Shrag – Canines

Shrag, some would have you believe, are the ultimate dogmatically Peelesque-indie band. The latest in a line of proper bands playing excitable lo-fi in toilet venues before loading into a Bedford and heading back to their normal lives of listening to Dansettes and going to the library on rainy afternoons to write lullabies about hair clips and knitted handclaps or whatever bands who believe music stopped on October 25, 2004 do.

That, as a Roger Mellie often said, is bollocks, bile peddled by people whose only festival is Indietracks, or maybe an ATP as long as they don’t having any noisy American stuff on. You see, Shrag’s third disc, Canines, is a vicious post-punk stomp through the set of Walter Hill’s Warriors; a bovver boot gang rampage of happy slaps and shattered ray guns.

From the opening dystopian groan of Tears of Landlord which jarrs into shattered flick-knife guitars, to the Lush through a grinder climax of Jane With Dumbells, Canine’s embodies the edgy claustrophobia of a junky in a bearsuit.

Chasing Consummation particularly exudes this eager tension with phased synths and vocal overlays which build with carnal expectation before blossoming into lush strings. Helen King’s skipping rope chants adding a skewed immediacy as she yelps we “a balance that we’ll never strike, a body coloured garish sight” in what is Shrag’s most aurally ambitions turn to date.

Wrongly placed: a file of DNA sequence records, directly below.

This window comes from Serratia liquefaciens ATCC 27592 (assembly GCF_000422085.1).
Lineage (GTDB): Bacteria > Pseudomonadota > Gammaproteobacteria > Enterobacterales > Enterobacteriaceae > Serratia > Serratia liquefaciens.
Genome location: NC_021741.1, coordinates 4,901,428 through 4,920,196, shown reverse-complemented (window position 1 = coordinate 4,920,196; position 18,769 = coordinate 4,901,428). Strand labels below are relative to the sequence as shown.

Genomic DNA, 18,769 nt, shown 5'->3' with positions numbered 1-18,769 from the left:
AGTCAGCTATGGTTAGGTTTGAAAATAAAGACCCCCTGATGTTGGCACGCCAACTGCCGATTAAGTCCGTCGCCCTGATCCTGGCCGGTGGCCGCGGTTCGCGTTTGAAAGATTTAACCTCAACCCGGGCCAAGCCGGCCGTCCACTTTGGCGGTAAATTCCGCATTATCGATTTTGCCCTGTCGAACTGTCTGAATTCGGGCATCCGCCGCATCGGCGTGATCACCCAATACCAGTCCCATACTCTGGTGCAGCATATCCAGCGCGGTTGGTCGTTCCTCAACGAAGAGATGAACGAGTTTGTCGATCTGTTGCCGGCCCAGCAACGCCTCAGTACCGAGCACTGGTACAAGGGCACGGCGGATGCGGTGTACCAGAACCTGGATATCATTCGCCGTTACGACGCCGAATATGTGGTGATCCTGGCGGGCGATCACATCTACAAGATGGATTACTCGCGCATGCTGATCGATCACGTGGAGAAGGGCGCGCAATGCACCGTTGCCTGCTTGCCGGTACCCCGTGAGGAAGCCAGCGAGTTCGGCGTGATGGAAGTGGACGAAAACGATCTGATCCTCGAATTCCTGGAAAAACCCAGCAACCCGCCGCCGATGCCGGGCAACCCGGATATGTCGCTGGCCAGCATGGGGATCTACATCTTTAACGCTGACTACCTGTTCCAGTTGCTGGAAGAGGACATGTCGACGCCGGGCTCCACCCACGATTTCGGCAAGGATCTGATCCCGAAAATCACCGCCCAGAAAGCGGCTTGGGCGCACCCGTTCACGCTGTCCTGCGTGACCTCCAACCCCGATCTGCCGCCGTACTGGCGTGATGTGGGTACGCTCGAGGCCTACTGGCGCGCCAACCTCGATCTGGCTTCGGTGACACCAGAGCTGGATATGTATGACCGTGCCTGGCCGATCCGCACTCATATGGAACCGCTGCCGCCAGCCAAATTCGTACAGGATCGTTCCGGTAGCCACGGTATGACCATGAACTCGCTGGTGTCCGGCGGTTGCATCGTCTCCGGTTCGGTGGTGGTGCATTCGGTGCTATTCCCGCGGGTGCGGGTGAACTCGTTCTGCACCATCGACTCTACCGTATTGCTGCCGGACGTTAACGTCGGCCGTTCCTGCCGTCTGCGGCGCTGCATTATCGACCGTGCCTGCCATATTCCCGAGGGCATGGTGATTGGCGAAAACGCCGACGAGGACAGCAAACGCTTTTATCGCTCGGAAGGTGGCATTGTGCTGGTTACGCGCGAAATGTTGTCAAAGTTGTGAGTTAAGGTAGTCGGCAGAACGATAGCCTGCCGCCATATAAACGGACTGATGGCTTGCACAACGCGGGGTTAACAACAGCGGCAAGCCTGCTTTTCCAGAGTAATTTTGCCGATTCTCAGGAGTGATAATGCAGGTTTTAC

Surpassing their idiosyncrasies to delve into agit-delicacy is a turning point for Shrag; the returning strings on Jane With Dumbells and the driving jauntiness of Flinching at Forever detaching the band from their shouty girl boy expectations, gifting them a triumphalist bite.

King’s lyrics also appear wiser and refined, addressing an outsider view of the UK which tilts towards Jarvis Cocker’s obtuse observations. “Clean tired people who drink gin on the train” and “Something blossoms in the soul when the gymnast cries” accurately portraying Britain in 2012 more than any flag waving propaganda.

This being a Shrag record, a dark menace permeates its DNA. Devastating Bones, takes Gary Glitter’s glam stomps and bares the darkness those songs now hold to create a candy coated dirge march. Tears Of A Landlord likewise takes simple repeating rhythm and staples on a Moss Side bassline, resulting in a visceral street mugging.

More importantly, Canines is simply catchy as hell. Show Us Your Canines is a call and response, almost funk, number with Bob Brown’s wah wah riffing, while No More Memories gives Le Tigre’s Deceptacon a Stranglers make over. Throughout, Canines is lively and exuberant and phenomenally exciting.

Canines gives Shrag a purpose other than simple being indie darlings. It’s a manifesto outlining all they can achieve, whether it’s delicate, sinister or wonderfully pop. The care taken in its writing and recording allows them to break free from the shackles of niche indie and set them as a proper band, the kind who sell loads of records and become stars. Well here’s hoping so because Canines is pretty much faultless.


by David Newbury


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